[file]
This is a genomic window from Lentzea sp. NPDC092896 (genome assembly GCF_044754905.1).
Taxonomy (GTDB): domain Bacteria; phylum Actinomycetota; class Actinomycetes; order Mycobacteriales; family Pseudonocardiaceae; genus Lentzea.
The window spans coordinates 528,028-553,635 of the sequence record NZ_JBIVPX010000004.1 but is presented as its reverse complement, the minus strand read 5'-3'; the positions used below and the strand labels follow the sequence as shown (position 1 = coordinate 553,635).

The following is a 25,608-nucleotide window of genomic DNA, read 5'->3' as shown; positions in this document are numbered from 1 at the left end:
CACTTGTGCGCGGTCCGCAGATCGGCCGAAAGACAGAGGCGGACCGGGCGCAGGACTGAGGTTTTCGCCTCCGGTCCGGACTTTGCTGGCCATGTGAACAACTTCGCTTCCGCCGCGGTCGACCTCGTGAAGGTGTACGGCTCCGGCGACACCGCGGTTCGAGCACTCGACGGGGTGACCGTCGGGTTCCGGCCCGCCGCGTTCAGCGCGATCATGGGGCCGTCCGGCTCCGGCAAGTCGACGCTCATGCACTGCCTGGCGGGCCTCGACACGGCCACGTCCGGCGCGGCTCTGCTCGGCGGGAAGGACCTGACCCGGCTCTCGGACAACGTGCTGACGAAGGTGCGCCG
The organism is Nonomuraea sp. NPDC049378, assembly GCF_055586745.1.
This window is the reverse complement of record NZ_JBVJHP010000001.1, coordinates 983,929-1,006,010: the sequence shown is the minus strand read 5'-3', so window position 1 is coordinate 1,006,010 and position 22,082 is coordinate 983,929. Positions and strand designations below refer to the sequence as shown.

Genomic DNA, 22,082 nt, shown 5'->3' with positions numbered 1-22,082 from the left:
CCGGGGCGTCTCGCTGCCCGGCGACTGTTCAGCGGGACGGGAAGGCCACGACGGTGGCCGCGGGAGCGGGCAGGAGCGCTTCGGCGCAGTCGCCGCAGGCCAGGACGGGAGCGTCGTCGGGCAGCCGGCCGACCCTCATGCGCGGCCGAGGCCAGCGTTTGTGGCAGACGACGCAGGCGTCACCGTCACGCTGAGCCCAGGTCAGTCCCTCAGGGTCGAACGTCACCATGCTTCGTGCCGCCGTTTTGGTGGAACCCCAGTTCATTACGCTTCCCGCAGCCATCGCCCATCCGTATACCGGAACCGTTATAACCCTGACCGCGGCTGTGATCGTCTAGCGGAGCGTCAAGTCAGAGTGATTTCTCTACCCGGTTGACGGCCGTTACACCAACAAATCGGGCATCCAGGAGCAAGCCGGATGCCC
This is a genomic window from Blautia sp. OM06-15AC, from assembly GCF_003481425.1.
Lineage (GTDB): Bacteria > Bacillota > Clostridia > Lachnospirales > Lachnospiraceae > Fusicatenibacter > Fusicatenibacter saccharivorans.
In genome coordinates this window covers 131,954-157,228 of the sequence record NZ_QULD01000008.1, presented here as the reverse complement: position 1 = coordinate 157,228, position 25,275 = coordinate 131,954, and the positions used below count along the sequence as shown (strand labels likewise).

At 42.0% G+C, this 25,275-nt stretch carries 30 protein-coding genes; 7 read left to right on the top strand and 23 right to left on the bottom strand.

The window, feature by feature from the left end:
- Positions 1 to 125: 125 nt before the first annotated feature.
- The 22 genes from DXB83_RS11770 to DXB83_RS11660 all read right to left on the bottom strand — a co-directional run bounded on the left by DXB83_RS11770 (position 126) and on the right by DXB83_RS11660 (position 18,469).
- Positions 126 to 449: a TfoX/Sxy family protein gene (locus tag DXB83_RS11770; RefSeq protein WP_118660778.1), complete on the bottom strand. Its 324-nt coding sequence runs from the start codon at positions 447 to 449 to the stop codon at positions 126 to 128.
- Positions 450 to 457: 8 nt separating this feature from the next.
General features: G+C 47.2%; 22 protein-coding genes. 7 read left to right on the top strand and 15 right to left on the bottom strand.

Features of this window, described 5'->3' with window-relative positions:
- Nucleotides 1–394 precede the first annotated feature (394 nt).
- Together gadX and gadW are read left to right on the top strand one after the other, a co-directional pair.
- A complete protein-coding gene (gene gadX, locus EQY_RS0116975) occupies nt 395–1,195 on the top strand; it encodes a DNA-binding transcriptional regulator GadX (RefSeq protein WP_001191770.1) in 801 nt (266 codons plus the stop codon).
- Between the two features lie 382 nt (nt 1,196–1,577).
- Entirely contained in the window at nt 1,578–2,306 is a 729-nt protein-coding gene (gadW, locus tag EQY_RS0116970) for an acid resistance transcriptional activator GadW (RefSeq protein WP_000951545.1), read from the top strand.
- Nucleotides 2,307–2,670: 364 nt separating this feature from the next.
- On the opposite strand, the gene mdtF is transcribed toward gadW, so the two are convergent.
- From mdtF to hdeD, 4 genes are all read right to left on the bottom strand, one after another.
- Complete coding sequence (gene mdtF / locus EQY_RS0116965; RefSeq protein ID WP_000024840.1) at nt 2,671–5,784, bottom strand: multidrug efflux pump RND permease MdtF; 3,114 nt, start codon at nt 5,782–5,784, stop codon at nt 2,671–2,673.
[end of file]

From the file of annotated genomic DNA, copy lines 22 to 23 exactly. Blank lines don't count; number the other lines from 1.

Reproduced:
- Together gadX and gadW are read left to right on the top strand one after the other, a co-directional pair.
- A complete protein-coding gene (gene gadX, locus EQY_RS0116975) occupies nt 395–1,195 on the top strand; it encodes a DNA-binding transcriptional regulator GadX (RefSeq protein WP_001191770.1) in 801 nt (266 codons plus the stop codon).